TIFF Day Five
1) Bleak Street (Arturo Ripstein)
I started the day with Arturo Ripstein’s newest film, Bleak Street. This film is based on the true murder of a pair of twin dwarf luchadores. The whole film is shot in stark black and white, long takes and with a great sense of cruelty in all of the characters for each other. All the elements for a great film were unquestionably there and, yet, the final product was just lacking. This was not a bad film, but it also want very good either. Between the lagging plot, the too many endings syndrome and the sudden shifts between cold disconnect and warm affection, the film was both extremely okay and consistently okay.
2) Chevalier (Athina Rachel Tsangari)
Chevalier is the best representation of hypermasculinity since In the Company of Men. Out of boredom, seven men decide to partake in a game which involves a series of challenges chosen by the participants. However, they take it a step further by critiquing and grading every aspect of each others personalities. Once it becomes clear that no one is willing to admit any sort of weakness, the men start to turn on each other. Shot on a boat, the scenes contest between claustrophobic and wide open spaces, the actors all convey a perfect mix of insecure and ridiculous and the contests and accompanying dialogue are absurd and hilarious (the inevitable dick measuring contest being absolutely genius). The ending left me craving more, but overall, this is a great film.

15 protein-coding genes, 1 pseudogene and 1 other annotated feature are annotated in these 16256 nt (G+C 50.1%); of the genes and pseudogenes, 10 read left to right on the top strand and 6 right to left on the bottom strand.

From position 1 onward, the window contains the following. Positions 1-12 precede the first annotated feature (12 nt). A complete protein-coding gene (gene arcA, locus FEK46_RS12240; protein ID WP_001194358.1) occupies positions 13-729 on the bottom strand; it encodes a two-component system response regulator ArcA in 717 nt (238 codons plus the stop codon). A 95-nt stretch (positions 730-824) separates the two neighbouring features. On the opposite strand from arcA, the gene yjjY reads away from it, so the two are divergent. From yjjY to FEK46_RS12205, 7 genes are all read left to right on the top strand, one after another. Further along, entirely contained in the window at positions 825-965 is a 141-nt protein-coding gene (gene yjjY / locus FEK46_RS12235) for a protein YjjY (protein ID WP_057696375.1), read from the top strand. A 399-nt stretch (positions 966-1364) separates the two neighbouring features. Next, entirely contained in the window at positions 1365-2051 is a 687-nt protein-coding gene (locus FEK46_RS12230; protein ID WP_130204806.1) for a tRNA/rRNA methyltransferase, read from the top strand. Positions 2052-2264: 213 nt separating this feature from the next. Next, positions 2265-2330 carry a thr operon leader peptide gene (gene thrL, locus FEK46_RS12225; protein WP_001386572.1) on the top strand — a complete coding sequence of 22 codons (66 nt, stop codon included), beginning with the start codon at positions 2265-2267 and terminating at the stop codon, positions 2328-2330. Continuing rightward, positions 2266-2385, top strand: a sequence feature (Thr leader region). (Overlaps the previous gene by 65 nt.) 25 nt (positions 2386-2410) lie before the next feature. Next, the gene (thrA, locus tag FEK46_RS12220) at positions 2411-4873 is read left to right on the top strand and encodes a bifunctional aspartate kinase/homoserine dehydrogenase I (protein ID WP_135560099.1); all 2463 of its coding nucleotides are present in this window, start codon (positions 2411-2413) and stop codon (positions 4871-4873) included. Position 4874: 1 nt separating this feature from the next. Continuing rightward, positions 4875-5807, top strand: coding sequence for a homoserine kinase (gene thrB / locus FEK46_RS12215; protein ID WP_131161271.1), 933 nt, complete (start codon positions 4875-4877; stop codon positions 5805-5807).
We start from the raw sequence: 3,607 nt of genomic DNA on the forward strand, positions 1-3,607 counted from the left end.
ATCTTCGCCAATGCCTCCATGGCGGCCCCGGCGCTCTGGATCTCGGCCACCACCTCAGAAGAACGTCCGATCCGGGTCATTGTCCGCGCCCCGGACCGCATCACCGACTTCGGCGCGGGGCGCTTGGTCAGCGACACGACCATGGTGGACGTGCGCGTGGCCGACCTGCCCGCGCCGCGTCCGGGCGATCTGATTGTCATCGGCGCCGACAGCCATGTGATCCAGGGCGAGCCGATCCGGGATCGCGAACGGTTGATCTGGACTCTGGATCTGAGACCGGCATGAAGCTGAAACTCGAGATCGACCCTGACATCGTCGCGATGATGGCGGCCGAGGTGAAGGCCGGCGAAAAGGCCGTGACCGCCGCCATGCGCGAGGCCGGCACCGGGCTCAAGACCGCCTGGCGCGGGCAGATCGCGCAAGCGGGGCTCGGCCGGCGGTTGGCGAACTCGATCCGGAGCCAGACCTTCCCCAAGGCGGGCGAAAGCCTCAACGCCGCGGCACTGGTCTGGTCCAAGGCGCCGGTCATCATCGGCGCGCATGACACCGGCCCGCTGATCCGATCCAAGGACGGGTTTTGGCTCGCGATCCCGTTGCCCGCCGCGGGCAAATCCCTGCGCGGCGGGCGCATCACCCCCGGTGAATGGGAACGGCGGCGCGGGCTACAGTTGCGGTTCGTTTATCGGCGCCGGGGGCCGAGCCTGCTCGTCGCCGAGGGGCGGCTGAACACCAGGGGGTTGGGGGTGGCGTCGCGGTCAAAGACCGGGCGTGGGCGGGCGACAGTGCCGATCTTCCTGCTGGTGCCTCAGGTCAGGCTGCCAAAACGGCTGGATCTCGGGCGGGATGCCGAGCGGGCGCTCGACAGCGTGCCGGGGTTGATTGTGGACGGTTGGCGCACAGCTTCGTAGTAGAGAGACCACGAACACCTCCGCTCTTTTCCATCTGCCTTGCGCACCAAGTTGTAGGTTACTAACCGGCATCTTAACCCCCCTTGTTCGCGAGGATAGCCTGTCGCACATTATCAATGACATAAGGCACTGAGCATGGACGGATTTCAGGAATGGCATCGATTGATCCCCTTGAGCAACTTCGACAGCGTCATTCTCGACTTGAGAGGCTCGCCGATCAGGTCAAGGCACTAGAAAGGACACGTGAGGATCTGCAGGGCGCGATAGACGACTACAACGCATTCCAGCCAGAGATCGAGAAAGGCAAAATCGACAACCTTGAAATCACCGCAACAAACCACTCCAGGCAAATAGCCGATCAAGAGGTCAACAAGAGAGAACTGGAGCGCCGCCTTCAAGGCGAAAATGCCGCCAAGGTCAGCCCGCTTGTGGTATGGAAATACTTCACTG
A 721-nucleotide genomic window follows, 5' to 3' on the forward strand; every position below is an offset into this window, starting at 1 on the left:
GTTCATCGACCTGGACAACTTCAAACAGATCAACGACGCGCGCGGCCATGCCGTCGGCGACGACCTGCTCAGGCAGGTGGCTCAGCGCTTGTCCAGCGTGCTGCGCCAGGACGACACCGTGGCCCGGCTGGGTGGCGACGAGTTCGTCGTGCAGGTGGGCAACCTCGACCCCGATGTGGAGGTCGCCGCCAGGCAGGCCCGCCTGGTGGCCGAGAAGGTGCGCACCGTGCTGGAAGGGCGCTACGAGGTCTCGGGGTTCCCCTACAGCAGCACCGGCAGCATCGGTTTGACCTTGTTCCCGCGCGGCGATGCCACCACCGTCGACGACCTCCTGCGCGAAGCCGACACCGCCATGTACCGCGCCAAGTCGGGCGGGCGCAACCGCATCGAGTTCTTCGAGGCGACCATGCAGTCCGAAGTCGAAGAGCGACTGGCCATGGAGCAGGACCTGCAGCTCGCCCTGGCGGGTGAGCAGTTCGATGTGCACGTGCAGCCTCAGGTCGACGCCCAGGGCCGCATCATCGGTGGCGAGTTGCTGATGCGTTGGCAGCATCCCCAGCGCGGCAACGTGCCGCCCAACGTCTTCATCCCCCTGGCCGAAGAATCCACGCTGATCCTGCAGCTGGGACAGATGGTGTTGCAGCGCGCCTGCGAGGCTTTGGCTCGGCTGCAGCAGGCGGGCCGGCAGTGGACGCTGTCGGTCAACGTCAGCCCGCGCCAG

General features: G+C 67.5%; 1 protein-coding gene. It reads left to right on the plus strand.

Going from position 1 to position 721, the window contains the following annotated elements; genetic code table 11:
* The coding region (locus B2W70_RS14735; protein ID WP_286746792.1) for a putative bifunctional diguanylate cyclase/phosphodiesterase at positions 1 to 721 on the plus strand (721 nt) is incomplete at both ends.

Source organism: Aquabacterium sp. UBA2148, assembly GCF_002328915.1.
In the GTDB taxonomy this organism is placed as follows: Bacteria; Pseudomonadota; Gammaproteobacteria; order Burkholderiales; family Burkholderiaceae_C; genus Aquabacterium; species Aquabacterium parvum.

3) Schneider vs Bax
Van Warmerdam pits two killers for hire against each other in a swamp through a convoluted premise (it is not important how it happens, just that it does). One is a traditional cold blooded killer with a family, while the other, portrayed by the director, is a drug addled marksman with a troubled relationship with his adult daughter. When the two meet, violence ensues. The genius of this film, however, is that it is a rather intelligent film disguised as a brainless action flick. The people are real and their problems are real, but it is delivered in a perfect Hollywood pastiche meets European arthouse style that tricks the viewer into watching something that they may not realize they wanted to watch. Alex van Warmerdam has done it again.